The authors declare no competing financial interests.

International Team Reports on Large-Scale Pancreatic Cancer Analysis

October 24, 2012

NEW YORK (GenomeWeb News) – A whole-exome sequencing and copy number variation study of pancreatic cancer published online today in Nature suggests that the disease sometimes involves alterations to genes and pathways best known for their role in axon guidance during embryonic development.

The work was conducted as part of the International Cancer Genome Consortium effort by researchers with the BCM Cancer Genome Project, the Australian Pancreatic Cancer Genome Initiative, and the Ontario Institute for Cancer Research Pancreatic Cancer Genome Study.

As they reported today, the investigators identified thousands of somatic mutations and copy number alterations in pancreatic ductal adenocarcinoma cancer, the most common form of pancreatic cancer. Some of the mutations affected known cancer genes and/or pathways implicated in pancreatic cancer in the past. Other genetic glitches pointed to processes not previously linked to the disease including mutations to axon guidance genes such as SLIT2, ROBO1, and ROBO2.

“This is a category of genes not previously linked to pancreatic cancer,” Baylor College of Medicine researcher William Fisher, a co-author on the new paper, said in a statement. “We are poised to jump on this gene list and do some exciting things.”

Pancreatic cancer is among the deadliest types of cancer, he and his colleagues explained, with a grim five-year survival rate of less than 5 percent. But despite its clinical importance, direct genomic studies of primary tumors had been stymied in the past due to difficulties obtaining large enough samples for such analyses.

“Genomic characterization of pancreatic ductal adenocarcinoma, which accounts for over 90 [percent] of pancreatic cancer, has so far focused on targeted polymerase chain reaction-based exome sequencing of primary and metastatic lesions propagated as xenografts or cell lines,” the study authors noted.

“A deeper understanding of the underlying molecular pathophysiology of the clinical disease is needed to advance the development of effective therapeutic and early detection strategies,” they added.

For the current study, researchers started with a set of tumor-normal samples from 142 individuals with stage I or stage II sporadic pancreatic ductal adenocarcinoma. Following a series of experiments to assess tumor cellularity and other features that can impact tumor analyses, they selected 99 patients whose samples were assessed in detail.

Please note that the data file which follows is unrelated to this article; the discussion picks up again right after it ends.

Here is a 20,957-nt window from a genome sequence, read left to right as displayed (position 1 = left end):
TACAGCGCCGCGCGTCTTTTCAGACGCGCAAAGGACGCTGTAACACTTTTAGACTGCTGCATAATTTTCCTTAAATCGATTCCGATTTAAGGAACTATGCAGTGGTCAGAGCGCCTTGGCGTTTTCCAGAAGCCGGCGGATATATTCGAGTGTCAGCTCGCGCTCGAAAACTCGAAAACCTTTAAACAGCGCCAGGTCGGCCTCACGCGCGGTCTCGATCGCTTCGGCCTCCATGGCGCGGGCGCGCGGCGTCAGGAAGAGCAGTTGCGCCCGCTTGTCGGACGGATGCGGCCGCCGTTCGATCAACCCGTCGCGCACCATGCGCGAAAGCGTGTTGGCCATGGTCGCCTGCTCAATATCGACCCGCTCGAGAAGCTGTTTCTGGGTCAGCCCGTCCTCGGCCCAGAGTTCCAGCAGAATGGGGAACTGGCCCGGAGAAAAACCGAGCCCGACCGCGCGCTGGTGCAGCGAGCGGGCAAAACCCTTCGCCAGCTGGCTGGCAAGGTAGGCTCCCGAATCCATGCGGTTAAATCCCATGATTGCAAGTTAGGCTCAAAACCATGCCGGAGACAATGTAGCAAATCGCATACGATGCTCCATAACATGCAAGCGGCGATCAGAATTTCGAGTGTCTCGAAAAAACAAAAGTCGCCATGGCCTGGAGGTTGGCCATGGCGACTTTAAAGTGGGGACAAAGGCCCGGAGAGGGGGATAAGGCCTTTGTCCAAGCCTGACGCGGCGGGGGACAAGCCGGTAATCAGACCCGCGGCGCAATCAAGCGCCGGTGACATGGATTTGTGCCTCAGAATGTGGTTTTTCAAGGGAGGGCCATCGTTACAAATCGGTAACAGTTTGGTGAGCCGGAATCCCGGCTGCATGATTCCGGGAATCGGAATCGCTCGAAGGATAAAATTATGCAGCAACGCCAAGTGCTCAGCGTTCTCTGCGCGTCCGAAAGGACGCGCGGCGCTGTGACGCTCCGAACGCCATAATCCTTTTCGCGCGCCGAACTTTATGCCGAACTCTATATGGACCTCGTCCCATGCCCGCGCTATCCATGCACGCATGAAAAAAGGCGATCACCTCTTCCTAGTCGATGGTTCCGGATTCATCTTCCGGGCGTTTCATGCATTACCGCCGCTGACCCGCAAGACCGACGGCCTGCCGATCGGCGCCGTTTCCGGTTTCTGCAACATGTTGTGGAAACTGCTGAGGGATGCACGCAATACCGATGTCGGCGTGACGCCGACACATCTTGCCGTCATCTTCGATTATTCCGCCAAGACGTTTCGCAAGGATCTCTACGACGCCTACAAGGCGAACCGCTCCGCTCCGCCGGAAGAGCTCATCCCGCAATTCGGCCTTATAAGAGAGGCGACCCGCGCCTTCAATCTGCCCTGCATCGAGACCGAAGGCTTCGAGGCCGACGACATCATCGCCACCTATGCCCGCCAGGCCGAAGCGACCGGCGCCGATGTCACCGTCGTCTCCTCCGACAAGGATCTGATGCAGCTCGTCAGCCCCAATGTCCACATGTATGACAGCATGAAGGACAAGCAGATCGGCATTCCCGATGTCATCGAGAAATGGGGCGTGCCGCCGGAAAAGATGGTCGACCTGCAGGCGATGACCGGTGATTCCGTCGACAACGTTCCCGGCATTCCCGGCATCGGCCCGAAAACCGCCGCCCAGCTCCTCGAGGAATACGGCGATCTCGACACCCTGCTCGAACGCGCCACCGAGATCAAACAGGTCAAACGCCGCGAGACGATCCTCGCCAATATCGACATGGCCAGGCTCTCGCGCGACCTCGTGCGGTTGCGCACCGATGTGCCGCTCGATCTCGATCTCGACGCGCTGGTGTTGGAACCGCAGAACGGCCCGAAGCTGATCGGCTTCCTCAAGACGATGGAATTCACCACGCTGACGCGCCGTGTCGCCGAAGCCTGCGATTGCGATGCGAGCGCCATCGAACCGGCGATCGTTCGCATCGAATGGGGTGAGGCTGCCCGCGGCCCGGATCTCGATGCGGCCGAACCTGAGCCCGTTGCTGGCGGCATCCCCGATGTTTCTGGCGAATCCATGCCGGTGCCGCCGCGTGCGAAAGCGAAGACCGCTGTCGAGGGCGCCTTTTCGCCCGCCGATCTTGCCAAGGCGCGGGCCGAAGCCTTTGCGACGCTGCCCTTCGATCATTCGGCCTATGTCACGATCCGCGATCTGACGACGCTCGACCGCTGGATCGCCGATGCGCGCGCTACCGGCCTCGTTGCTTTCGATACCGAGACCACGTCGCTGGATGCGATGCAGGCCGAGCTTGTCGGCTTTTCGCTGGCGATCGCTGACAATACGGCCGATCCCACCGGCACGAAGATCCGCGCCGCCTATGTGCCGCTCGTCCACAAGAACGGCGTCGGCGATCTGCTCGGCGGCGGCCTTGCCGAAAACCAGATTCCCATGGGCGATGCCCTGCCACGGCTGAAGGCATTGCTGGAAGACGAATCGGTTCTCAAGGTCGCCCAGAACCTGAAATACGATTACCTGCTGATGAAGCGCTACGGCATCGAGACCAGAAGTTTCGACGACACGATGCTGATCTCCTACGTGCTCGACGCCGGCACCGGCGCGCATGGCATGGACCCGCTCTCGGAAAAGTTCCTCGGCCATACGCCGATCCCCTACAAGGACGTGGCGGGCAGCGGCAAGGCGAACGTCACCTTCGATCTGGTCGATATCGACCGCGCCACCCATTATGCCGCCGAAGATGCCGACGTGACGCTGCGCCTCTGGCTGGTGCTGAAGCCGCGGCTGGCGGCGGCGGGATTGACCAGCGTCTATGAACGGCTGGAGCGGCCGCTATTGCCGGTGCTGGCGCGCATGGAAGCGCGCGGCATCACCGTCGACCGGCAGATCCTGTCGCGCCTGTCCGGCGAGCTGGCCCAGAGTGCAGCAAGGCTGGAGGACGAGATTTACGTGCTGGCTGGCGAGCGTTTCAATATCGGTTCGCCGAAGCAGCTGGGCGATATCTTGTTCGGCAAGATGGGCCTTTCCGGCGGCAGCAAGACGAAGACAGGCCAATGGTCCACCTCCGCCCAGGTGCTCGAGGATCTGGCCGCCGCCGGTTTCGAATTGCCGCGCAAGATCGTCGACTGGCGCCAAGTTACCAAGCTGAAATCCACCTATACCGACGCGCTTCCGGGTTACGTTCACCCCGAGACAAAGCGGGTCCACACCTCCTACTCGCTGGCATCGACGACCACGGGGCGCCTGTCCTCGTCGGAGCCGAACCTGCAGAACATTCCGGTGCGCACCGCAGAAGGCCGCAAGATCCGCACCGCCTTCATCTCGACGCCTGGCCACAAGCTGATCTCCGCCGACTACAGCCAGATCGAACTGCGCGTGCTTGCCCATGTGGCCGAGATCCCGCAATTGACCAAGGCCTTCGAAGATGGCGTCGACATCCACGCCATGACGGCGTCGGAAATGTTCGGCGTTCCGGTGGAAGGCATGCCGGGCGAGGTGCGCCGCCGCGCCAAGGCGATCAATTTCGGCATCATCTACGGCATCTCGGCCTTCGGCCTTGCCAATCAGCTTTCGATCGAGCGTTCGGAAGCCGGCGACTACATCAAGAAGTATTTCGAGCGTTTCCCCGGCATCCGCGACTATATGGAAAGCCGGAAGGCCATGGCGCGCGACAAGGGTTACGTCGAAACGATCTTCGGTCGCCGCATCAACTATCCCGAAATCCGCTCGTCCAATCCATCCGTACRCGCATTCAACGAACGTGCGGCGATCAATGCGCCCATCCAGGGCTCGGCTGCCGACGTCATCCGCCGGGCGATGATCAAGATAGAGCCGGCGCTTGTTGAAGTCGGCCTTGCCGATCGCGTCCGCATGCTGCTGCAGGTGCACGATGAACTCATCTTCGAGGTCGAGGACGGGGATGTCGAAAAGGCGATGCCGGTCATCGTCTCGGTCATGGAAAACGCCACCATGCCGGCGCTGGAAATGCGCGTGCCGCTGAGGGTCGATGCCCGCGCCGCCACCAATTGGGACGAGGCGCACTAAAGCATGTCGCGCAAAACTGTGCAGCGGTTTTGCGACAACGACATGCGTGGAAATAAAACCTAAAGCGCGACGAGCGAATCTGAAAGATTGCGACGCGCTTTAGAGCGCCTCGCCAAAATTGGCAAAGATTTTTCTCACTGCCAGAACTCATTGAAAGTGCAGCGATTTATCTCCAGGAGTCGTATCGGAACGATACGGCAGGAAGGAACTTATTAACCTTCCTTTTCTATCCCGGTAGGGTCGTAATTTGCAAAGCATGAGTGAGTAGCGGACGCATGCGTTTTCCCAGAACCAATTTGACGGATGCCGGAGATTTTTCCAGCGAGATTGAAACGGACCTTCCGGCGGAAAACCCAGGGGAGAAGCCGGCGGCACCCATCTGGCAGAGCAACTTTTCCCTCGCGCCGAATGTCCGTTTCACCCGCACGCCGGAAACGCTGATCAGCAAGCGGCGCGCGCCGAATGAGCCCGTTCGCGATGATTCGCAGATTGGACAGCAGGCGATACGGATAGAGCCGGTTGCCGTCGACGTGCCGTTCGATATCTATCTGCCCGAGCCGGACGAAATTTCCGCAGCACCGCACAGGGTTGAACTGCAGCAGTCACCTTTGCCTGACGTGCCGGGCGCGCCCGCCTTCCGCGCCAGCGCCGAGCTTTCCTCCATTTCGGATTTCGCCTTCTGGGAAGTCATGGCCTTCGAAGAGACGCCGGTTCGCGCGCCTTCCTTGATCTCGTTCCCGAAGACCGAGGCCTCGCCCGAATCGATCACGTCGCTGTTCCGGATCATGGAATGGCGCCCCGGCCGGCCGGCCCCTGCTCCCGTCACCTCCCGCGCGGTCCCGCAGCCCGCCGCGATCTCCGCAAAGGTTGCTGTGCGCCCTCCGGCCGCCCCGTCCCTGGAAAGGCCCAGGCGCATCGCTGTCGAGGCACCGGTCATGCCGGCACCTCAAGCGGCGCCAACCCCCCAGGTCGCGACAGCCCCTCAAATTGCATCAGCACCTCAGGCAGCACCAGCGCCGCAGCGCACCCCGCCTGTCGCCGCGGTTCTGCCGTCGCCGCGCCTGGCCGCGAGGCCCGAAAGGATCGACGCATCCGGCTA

For whole-exome sequencing experiments, the investigators nabbed coding sequences from matched tumor and normal samples using either Agilent SureSelectII or Nimblegen capture kits before sequencing the exomes on SOLiD 4 or Illumina sequencing platforms. They also used Ion Torrent and Roche 454 platforms to validate apparent somatic mutations in the samples.

For its copy number analyses, meanwhile, the team tested the pancreatic cancer and normal tissue samples using Illumina HumanOmni1 Quad genotyping arrays.

When they sifted through data for the 99 most completely characterized pancreatic tumors, researchers uncovered 1,628 CNVs and roughly 2,000 non-silent, somatic coding mutations. More than 1,500 of the non-silent mutations were subsequently verified through additional sequencing experiments.

On average, each of the tumors contained 26 coding mutations. And despite the variability in mutations present from one tumor to the next, researchers identified 16 genes that were mutated in multiple tumor samples.

Some were well-known cancer players such as KRAS, which was mutated in more than 90 percent of the 142 pancreatic tumors considered initially. Several other genes belonged to cell cycle checkpoint, apoptosis, blood vessel formation, and cell signaling pathways, researchers reported, or to pathways involved in chromatin remodeling or DNA damage repair.

For example, some 8 percent of tumors contained mutations to ATM, a gene participating in a DNA damage repair pathway that includes the ovarian/breast cancer risk gene BRCA1.